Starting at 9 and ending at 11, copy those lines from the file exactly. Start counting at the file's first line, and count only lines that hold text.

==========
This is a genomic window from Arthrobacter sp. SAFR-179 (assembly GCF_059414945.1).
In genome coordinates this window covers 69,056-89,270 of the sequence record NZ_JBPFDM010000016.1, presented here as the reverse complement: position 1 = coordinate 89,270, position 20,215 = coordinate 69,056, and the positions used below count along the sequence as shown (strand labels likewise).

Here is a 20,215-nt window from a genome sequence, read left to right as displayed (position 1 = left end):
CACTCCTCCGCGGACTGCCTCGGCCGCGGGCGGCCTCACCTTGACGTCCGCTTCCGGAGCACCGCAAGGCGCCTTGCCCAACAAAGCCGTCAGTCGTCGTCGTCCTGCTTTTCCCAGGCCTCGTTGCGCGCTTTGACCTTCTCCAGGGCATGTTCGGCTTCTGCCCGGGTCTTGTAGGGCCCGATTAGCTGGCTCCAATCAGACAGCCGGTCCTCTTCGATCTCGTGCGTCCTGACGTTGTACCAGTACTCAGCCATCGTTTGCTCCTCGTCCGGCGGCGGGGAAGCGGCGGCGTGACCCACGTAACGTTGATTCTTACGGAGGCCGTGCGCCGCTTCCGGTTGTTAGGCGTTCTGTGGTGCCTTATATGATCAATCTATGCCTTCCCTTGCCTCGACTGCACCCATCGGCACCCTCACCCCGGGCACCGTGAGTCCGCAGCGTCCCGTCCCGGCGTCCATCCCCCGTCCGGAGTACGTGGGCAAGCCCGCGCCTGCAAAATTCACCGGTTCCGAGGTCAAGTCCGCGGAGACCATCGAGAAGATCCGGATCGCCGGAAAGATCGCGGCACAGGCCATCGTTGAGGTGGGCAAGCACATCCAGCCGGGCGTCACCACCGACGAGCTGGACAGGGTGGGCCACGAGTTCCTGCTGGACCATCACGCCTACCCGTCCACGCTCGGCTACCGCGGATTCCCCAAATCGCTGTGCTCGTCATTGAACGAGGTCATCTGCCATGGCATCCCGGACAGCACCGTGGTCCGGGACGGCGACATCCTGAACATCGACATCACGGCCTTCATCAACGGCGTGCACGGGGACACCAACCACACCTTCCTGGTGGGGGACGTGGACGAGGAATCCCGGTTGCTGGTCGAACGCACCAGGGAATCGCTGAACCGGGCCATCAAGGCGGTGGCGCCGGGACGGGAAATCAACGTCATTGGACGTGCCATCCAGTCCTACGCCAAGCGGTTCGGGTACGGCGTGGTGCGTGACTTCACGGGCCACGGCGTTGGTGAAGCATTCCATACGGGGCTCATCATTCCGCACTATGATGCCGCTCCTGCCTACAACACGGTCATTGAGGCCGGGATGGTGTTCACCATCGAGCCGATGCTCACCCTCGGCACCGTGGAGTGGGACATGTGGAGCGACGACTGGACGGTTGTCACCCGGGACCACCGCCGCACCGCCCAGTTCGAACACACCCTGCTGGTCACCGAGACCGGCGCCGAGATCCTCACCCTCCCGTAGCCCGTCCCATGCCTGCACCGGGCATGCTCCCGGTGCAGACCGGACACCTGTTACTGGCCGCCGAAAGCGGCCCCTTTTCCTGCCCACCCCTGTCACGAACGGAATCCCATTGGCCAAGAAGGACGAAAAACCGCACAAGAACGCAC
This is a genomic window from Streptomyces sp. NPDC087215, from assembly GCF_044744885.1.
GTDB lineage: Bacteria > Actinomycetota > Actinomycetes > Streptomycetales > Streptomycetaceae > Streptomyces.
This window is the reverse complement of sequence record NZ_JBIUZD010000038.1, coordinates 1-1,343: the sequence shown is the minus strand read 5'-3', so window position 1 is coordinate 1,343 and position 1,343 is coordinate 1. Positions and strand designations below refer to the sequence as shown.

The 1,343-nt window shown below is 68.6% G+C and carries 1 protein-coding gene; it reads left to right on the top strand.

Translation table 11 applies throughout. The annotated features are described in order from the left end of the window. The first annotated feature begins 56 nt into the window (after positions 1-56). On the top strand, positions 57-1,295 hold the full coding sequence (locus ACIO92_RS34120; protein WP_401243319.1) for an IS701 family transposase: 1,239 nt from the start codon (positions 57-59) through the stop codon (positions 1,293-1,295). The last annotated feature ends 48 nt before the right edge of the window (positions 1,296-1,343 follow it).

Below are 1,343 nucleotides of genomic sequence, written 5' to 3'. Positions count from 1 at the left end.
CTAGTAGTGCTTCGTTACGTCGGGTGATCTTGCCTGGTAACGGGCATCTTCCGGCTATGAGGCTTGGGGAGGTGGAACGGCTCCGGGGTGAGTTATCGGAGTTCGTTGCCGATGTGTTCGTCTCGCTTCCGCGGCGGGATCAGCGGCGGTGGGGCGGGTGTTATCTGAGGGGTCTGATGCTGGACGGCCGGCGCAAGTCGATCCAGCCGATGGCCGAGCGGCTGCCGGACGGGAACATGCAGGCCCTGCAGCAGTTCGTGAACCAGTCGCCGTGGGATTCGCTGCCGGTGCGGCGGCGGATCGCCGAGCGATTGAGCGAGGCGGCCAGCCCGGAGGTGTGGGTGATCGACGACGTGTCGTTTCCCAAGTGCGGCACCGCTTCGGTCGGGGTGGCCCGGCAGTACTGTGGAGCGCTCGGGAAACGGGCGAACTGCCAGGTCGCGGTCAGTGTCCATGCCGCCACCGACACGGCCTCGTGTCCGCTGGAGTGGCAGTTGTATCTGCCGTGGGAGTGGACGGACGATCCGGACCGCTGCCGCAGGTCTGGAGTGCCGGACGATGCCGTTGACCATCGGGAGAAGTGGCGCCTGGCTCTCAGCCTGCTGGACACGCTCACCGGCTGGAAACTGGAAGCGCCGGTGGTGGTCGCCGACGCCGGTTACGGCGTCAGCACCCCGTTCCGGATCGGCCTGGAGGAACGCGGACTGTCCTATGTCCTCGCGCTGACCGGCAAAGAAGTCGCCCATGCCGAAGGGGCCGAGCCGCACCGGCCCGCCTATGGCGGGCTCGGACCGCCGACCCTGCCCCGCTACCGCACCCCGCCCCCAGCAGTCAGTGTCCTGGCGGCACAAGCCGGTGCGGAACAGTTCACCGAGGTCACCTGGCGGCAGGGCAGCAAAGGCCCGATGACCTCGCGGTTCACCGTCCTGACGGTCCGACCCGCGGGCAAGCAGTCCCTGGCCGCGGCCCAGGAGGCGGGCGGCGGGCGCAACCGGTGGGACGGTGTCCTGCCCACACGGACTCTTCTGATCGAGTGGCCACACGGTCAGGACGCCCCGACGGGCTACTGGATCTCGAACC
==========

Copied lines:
Translation table 11 applies throughout. The annotated features are described in order from the left end of the window. The first annotated feature begins 56 nt into the window (after positions 1-56). On the top strand, positions 57-1,295 hold the full coding sequence (locus ACIO92_RS34120; protein WP_401243319.1) for an IS701 family transposase: 1,239 nt from the start codon (positions 57-59) through the stop codon (positions 1,293-1,295). The last annotated feature ends 48 nt before the right edge of the window (positions 1,296-1,343 follow it).

Below are 1,343 nucleotides of genomic sequence, written 5' to 3'. Positions count from 1 at the left end.
CTAGTAGTGCTTCGTTACGTCGGGTGATCTTGCCTGGTAACGGGCATCTTCCGGCTATGAGGCTTGGGGAGGTGGAACGGCTCCGGGGTGAGTTATCGGAGTTCGTTGCCGATGTGTTCGTCTCGCTTCCGCGGCGGGATCAGCGGCGGTGGGGCGGGTGTTATCTGAGGGGTCTGATGCTGGACGGCCGGCGCAAGTCGATCCAGCCGATGGCCGAGCGGCTGCCGGACGGGAACATGCAGGCCCTGCAGCAGTTCGTGAACCAGTCGCCGTGGGATTCGCTGCCGGTGCGGCGGCGGATCGCCGAGCGATTGAGCGAGGCGGCCAGCCCGGAGGTGTGGGTGATCGACGACGTGTCGTTTCCCAAGTGCGGCACCGCTTCGGTCGGGGTGGCCCGGCAGTACTGTGGAGCGCTCGGGAAACGGGCGAACTGCCAGGTCGCGGTCAGTGTCCATGCCGCCACCGACACGGCCTCGTGTCCGCTGGAGTGGCAGTTGTATCTGCCGTGGGAGTGGACGGACGATCCGGACCGCTGCCGCAGGTCTGGAGTGCCGGACGATGCCGTTGACCATCGGGAGAAGTGGCGCCTGGCTCTCAGCCTGCTGGACACGCTCACCGGCTGGAAACTGGAAGCGCCGGTGGTGGTCGCCGACGCCGGTTACGGCGTCAGCACCCCGTTCCGGATCGGCCTGGAGGAACGCGGACTGTCCTATGTCCTCGCGCTGACCGGCAAAGAAGTCGCCCATGCCGAAGGGGCCGAGCCGCACCGGCCCGCCTATGGCGGGCTCGGACCGCCGACCCTGCCCCGCTACCGCACCCCGCCCCCAGCAGTCAGTGTCCTGGCGGCACAAGCCGGTGCGGAACAGTTCACCGAGGTCACCTGGCGGCAGGGCAGCAAAGGCCCGATGACCTCGCGGTTCACCGTCCTGACGGTCCGACCCGCGGGCAAGCAGTCCCTGGCCGCGGCCCAGGAGGCGGGCGGCGGGCGCAACCGGTGGGACGGTGTCCTGCCCACACGGACTCTTCTGATCGAGTGGCCACACGGTCAGGACGCCCCGACGGGCTACTGGATCTCGAACC